Multigraft fruit trees are a good use of space and a way of providing multiple varieties on the same tree, and they’re also works of art.
Learning the different names for the parts of your fruit tree before you start pruning will help you to understand what you’re doing.
Many heritage fruit tree varieties are in danger of going extinct. The best way to save them is by planting them in your backyard.
Learning about preserving fruit brings out the pioneer spirit in us all, and protects against our food supply going down due to factors outside our control.
Learn about frost in your garden, how it may affect different types of fruit trees, and how to protect them by creating microclimates.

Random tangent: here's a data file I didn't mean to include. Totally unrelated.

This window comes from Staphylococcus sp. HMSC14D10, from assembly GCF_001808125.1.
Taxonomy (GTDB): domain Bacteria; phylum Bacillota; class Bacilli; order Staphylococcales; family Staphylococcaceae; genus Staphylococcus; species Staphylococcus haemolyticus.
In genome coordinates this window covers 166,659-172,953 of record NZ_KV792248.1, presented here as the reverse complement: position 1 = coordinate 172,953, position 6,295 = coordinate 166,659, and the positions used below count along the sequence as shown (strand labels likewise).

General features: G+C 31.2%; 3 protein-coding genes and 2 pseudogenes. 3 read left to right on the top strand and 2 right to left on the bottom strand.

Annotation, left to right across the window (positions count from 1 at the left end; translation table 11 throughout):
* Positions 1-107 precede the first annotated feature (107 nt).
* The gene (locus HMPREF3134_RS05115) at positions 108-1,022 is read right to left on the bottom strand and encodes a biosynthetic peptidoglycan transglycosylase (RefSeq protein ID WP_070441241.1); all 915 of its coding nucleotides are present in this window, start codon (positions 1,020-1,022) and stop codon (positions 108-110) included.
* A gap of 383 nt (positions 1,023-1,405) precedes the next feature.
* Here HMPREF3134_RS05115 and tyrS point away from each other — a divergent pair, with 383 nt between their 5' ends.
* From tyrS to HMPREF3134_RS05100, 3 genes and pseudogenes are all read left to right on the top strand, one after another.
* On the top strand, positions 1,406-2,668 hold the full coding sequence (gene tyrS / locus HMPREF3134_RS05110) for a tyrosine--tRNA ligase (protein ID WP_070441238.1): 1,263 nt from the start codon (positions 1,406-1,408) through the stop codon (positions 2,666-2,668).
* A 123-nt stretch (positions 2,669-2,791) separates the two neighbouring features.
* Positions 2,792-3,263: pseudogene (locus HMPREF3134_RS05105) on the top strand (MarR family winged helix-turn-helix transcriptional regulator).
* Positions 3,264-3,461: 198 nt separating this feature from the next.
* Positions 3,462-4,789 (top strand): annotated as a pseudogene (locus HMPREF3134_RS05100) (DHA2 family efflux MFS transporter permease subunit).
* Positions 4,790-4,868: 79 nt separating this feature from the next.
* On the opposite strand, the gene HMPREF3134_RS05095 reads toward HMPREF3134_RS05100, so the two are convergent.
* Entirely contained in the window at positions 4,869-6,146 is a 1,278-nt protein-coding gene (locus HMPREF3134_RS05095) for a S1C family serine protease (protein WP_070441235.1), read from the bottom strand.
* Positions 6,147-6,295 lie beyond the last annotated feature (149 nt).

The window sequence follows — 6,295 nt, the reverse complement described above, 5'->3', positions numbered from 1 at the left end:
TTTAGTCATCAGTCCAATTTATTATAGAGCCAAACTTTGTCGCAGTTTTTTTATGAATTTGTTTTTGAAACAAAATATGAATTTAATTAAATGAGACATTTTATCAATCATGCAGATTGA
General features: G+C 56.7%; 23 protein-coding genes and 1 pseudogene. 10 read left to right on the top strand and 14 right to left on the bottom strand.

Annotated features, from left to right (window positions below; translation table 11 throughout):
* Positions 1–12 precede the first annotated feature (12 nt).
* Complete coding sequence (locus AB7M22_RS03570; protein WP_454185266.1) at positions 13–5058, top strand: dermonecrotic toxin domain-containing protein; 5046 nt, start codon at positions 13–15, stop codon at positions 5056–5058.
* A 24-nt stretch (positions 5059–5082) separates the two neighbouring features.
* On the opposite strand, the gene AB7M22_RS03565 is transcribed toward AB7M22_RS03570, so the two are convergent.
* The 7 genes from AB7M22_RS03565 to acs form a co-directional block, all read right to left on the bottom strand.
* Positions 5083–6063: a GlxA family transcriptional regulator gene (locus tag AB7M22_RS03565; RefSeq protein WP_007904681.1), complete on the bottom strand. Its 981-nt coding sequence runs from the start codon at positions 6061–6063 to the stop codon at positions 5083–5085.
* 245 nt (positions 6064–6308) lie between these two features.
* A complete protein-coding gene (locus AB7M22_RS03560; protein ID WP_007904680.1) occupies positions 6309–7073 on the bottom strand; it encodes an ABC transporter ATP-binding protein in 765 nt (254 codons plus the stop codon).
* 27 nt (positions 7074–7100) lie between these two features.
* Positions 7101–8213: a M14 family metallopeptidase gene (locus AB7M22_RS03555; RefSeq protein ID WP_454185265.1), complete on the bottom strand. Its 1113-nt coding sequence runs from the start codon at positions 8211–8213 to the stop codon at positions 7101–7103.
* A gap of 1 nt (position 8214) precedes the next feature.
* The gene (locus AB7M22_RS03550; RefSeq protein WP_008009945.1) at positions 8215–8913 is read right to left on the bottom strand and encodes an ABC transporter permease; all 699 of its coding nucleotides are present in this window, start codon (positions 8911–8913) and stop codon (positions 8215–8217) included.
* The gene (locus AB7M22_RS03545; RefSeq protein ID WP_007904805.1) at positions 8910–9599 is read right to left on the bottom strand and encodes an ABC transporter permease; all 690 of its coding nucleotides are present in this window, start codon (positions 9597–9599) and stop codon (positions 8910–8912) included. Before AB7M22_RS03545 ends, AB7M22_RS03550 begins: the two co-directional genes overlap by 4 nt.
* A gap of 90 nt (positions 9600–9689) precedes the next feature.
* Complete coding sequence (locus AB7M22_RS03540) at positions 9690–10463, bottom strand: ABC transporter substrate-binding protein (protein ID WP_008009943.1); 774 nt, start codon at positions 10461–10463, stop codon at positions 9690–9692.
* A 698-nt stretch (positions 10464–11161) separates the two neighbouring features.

Choosing the right fruit trees to plant can make a huge difference to how much food you grow and the value you get from your garden.
Should you let the leaves from your fruit tree stay on the ground in autumn, or are you just asking for trouble? We’ll help you decide.
Growing your own fruit trees is a wonderful life-long hobby, but if you can’t grow your own, try to buy from a local nursery.
Pears have gone out of fashion, but they’re actually easy to grow, delicious, and versatile – a fantastic addition to your garden.
A lot of subtropical fruit comes from indigenous forest cultures, but that doesn’t mean you can’t grow it in your backyard.
Ineffective netting over your fruit trees may be costing you more than you think, so review your netting at the end of the season.
Multigraft trees are a no-brainer for many gardens, as they reduce risk and provide a bigger variety of fruit, without taking up more space.